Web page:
Learning Objectives <ul><li>After studying this chapter, you should be able to… </li></ul><ul><li>Explain the nature and i...
Learning Objectives <ul><li>List and describe factors that complicate capital investment analysis. </li></ul><ul><li>Diagr...
Learning Objective 1 Explain the nature and importance of capital investment analysis.
Capital Investment Analysis <ul><li>The process by which management plans, evaluates, and controls investments in fixed as...
Learning Objective 2 Evaluate capital investment proposals, using the following methods: average rate of return, cash payb...
Methods of Evaluating Capital Investment Proposals <ul><li>Methods that do not use present value: </li></ul><ul><ul><li>Av...
Methods That Ignore Present Value <ul><li>Often used to initially screen proposals. </li></ul><ul><li>Useful for proposals...
Average Rate of Return <ul><li>A measure of the average annual income expected to be earned from the investment over the i...
Average Rate of Return Assume management is considering purchasing a machine for $500,000. The machine has a 4-year useful...
Average Rate of Return Analysis <ul><li>If the average rate of return exceeds the company’s minimum rate, the project shou...
Cash Payback <ul><li>The cash payback period is the expected period of time that will pass between the date of an investme...
Cash Payback Assume management is considering purchasing a machine for $200,000. Annual cash revenues are $50,000, and ann...
Cash Payback If annual cash flows are not equal, the payback period is determined by adding the annual net cash flows unti...
Cash Payback Analysis <ul><li>Used for evaluating new project proposals. </li></ul><ul><li>A short payback period is desir...
Present Value Methods <ul><li>Use both the amount and timing of cash flows to evaluate an investment.  </li></ul><ul><li>P...
Present Value of an Amount
Present Value Calculations Present value tables help us calculate present values for annuities and single sums .
Net Present Value Method <ul><li>Analyzes capital investment proposals by comparing the initial cash investment with the p...
Net Present Value Net present value analysis for the purchase of a $200,000 machine with a 5-year useful life. Minimum rat...
Present Value Index <ul><li>If multiple proposals are being considered, use of the present value index can help determine ...
Internal Rate of Return <ul><li>Uses present value concepts to compute the rate of return from the net cash flows expected...
Internal Rate of Return Assume management is considering a proposal to acquire equipment costing $33,530. The equipment is...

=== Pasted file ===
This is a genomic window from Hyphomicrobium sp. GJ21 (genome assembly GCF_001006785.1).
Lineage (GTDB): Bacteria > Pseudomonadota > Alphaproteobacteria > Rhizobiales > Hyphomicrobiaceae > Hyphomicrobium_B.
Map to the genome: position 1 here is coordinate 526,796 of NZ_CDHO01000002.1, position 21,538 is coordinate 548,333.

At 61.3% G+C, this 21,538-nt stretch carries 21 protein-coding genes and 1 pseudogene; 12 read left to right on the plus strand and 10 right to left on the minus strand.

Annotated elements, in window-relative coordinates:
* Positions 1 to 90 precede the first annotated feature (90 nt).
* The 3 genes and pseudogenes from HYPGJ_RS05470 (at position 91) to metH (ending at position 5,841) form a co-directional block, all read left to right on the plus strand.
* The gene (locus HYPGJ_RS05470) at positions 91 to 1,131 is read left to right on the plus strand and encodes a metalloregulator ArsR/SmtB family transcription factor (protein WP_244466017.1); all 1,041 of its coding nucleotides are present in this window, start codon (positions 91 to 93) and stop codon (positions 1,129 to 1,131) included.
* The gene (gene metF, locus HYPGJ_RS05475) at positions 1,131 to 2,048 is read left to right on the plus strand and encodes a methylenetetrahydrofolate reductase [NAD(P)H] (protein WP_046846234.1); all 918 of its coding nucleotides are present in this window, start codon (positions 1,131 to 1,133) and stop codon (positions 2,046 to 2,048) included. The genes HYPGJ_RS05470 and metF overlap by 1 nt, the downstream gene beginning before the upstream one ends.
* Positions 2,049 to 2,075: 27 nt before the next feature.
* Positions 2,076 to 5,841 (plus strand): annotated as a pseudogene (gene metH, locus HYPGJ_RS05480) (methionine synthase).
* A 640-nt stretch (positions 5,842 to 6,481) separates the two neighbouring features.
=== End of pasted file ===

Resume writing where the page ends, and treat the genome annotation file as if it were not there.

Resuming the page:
Since the present value of cash inflows is greater than the amount invested, the internal rate of return must be more than...
Internal Rate of Return Trial-and-error procedures are time-consuming. When equal annual net cash flows are expected, the ...
Learning Objective 3 List and describe factors that complicate capital investment analysis.
Factors That Complicate Capital Investment Analysis <ul><li>Income tax </li></ul><ul><li>Proposals with unequal lives </li...
Learning Objective 4 Diagram the capital rationing process.
Capital Rationing <ul><li>The process by which management allocates funds among competing capital investment proposals. </...
Continued…
 
Capital Rationing <ul><li>Proposes an analytical process to choose among competing proposals.  </li></ul><ul><li>The propo...
End of Chapter 15
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W_Survey4eCh15.ppt

  1. 2. Learning Objectives <ul><li>After studying this chapter, you should be able to… </li></ul><ul><li>Explain the nature and importance of capital investment analysis. </li></ul><ul><li>Evaluate capital investment proposals, using the following methods: average rate of return, cash payback, net present value, and internal rate of return. </li></ul>LEARNING OBJECTIVES Continued…
  2. 3. Learning Objectives <ul><li>List and describe factors that complicate capital investment analysis. </li></ul><ul><li>Diagram the capital rationing process. </li></ul>
  3. 4. Learning Objective 1 Explain the nature and importance of capital investment analysis.
  4. 5. Capital Investment Analysis <ul><li>The process by which management plans, evaluates, and controls investments in fixed assets. Also called capital budgeting. </li></ul><ul><li>Employees should be encouraged to submit proposals for capital investments. </li></ul><ul><li>Capital investment is very important for the long-term success of a business. </li></ul>
  5. 6. Learning Objective 2 Evaluate capital investment proposals, using the following methods: average rate of return, cash payback, net present value, and internal rate of return.
  6. 7. Methods of Evaluating Capital Investment Proposals <ul><li>Methods that do not use present value: </li></ul><ul><ul><li>Average rate of return </li></ul></ul><ul><ul><li>Cash payback </li></ul></ul><ul><li>Methods that do use present value: </li></ul><ul><ul><li>Net present value </li></ul></ul><ul><ul><li>Internal rate of return </li></ul></ul>
  7. 8. Methods That Ignore Present Value <ul><li>Often used to initially screen proposals. </li></ul><ul><li>Useful for proposals with relatively short useful lives because the timing of cash flows is less important. </li></ul>
  8. 9. Average Rate of Return <ul><li>A measure of the average annual income expected to be earned from the investment over the investment life, after deducting depreciation. </li></ul><ul><li>Also called the accounting rate of return. </li></ul>Avg. Rate of Return = Estimated Avg. Annual Income Average Investment